I want every artist to find ways to break ďthe rulesĒ about how they create their art. History has shown us that the artists that break the rules are the most exciting, often bringing the rest of the art world kicking and screaming to a new way of ďseeingĒ. Those are the guys and gals to be admired, shows that throw boulders in their way should be ashamed of themselves. Any show that creates its own definitions of a medium that are at odds with museum standards and long held parameters for that medium or new paradigms created by changing technology, does both the artist and the general public a disservice. They end up limiting the artist expression and are misinforming the public.
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Whore Dťcor De Jour
When I see artists lining up to create the same clichťd ďDťcorĒ formula that has emerged on the circuit I refer to that as whore dťcor de jour. I always look for the artist doing something no one has seen before. Itís the innovative artist that makes the arts vibrant. I donít care how well the clichťd work sells, If he or she hasnít shown me anything new, found a new was to express him or herself I believe they have failed as an artist. The art fair world we inhabit contains way too much mindless decoration for interior spaces, highly caloric but very little nutritional value for the soul. Unfortunately, the need to make a dollar seems to have become a scoring system of success for many artists. Too many artists talk about the dollars and cents made at this show and that show as if itís a scorecard. We all need to make a living but ultimately money is a poor measure of artistic success. If someone comes into your booth and says that you really moved me with that, or I would never have thought about seeing something that way. Thatís what itís all about. I really believe that artist that create vision, evoke an emotion, and communicate ideas will have the money they need to live (with sound marketing).
Looking for Creativity
The formula that Iíve used in judging my own work and the work of others is, has this artist shown me something I havenít seen before or something I have seen before in a way that I havenít seen it or thought about it. I think thatís the ultimate challenge to any artist. Artists that prove there IS something new under the sun, that is their take on it, automatically get extra points in my book. I think every show should charge their jury to look for originality and that artists need to hear they must justify being an artist, you canít just be number nine in the herd of artists with similar work. (Unless you found a way to take that genre, which you know to be a clichť, and present it in a way that hasnít been considered before).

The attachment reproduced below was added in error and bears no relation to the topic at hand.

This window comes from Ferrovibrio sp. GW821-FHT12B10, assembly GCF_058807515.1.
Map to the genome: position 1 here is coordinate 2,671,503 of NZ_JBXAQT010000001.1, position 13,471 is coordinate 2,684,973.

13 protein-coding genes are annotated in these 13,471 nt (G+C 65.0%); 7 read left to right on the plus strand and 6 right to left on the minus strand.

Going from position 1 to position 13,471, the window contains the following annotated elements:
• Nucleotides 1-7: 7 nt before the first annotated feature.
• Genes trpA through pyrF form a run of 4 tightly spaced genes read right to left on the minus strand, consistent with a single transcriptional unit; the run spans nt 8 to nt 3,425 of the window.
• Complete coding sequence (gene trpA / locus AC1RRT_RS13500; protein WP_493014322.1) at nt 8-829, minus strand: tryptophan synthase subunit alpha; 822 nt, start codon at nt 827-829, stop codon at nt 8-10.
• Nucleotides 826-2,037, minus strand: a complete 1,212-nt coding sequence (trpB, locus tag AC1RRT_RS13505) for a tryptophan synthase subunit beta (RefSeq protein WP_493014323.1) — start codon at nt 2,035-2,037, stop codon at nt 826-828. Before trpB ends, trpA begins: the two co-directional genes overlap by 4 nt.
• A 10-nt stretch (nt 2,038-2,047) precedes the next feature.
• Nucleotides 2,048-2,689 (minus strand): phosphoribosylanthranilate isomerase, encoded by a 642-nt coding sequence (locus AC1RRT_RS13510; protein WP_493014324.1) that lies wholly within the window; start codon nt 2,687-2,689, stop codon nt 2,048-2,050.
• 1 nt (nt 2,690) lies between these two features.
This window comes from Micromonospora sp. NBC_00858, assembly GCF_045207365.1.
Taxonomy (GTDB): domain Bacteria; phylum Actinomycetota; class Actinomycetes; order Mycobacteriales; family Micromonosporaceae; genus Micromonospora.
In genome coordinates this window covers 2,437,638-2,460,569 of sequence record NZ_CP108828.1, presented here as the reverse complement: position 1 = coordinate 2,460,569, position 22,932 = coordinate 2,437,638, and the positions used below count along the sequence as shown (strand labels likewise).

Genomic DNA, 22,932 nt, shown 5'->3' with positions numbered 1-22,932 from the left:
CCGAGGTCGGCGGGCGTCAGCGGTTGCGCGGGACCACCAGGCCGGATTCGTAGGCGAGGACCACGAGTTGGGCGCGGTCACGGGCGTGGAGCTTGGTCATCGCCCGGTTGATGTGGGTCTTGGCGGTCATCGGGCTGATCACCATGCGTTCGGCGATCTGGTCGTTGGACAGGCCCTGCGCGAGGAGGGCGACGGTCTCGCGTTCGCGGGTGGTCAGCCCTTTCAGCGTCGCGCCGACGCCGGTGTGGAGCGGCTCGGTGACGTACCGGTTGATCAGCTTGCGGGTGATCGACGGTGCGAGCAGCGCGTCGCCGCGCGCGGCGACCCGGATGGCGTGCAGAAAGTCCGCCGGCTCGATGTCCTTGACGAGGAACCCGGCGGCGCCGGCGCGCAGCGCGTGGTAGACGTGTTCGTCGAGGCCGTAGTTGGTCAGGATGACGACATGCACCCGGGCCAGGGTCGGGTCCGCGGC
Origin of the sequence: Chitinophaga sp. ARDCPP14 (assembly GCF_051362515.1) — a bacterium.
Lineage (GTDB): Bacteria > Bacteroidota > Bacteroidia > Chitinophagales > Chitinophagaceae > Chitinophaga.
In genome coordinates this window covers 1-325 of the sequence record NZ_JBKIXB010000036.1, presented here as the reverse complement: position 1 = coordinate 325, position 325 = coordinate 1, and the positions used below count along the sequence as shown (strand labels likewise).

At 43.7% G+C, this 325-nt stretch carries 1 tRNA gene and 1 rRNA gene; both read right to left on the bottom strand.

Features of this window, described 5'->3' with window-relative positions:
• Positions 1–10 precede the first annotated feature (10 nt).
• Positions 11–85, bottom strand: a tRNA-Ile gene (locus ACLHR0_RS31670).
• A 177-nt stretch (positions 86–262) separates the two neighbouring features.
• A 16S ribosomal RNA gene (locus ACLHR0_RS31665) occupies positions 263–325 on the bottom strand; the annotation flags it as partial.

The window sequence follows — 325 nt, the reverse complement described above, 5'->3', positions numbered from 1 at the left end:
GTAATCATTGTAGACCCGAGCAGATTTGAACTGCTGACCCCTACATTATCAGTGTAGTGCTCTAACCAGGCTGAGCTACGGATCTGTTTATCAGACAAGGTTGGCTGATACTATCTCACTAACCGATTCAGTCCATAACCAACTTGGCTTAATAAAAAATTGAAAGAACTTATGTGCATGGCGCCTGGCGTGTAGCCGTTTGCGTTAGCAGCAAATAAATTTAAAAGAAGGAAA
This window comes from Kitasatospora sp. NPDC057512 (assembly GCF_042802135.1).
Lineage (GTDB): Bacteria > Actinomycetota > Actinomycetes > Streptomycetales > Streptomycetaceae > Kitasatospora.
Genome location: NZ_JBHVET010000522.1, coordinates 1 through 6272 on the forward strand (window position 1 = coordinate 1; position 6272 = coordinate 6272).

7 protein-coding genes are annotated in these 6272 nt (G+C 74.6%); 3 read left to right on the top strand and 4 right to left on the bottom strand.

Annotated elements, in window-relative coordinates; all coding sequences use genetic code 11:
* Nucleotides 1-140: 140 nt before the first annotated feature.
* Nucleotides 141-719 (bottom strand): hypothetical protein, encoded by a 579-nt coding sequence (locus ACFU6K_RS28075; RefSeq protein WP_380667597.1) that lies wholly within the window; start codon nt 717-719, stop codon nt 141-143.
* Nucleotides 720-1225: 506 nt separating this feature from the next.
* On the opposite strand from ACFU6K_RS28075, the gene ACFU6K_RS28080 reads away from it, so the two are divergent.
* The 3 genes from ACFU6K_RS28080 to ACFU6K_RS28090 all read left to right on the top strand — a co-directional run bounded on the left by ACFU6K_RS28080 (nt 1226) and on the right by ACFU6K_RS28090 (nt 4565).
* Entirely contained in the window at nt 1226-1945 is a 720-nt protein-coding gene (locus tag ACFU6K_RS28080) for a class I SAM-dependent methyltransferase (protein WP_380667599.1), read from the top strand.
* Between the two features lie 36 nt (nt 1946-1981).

Art Show Artists are Like Farmers
The only groups of people, in a vocational sense, that you can compare art show artists to are farmers. They are the only ones that take on a tremendous amount of risk based upon short-term events that they have no control over.
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The New Booth Slide
I feel that some care should be taken in producing a booth slide that doesnít look like it was taken at an art fair with the associated canopy clutter. I donít set up my Craft Hut anymore for the booth slide. I just set up my panels in an L configuration of two walls at right angles and shoot into it from a diagonal view. I donít feel that there is anything wrong with it because my booth slide uses the same panels and work I take to an art fair. The look and feel is basically the same. I even include a bin coming off one of the panels. My idea is, that when I show someone my booth slide, I donít want to show a car parked in the back, which I saw in some booth shots. I donít want to show them canopy awnings that are sticking out. I noticed that about 20 to 25% of the artists in the 2D category have adopted the same idea of booth presentation.
When an individual walks into my booth, theyíre not seeing the Craft Hut, theyíre not seeing the awnings, and theyíre not seeing the exhibition clutter and the mechanics of it all. All theyíre seeing is my clean panels and the artwork itself. But when you take a camera with its cold monocular eye, itís seeing all the crap and the clutter along with the artwork. I feel that there is nothing dishonest whatsoever about cleaning it up so the juror(s) get the same experience that my potential customers would.
In every case, I felt if an artist took that tact in setting up their booth slide, they had a stronger booth slide. And, for those artists that did that and also set up their own tungsten lighting that they would used if an art show gave them electricity, they were the strongest booth slides yet. Iím talking about artists that just put up their panels and had their little goose neck tungsten halogen lamps. It looked more galleryish, it looked more inviting, and it was warmer. In my opinion it was a stronger presentation. The last thing I want to add to this was the use of some kind of flooring. Not lawns or asphalt, but the use of a carpet or those soft interlocking tiles, even vinyl flooring. In every case, it always added to the professional look of the booth. Once again, itís that little edge youíre looking for and itís the culmination of all those little edges to make your work and booth more interesting than the artist being juried before or after you. It all comes down to having a clean looking booth picture, and if you think you can just whip out your trusty digital camera at a show, odds are way against you.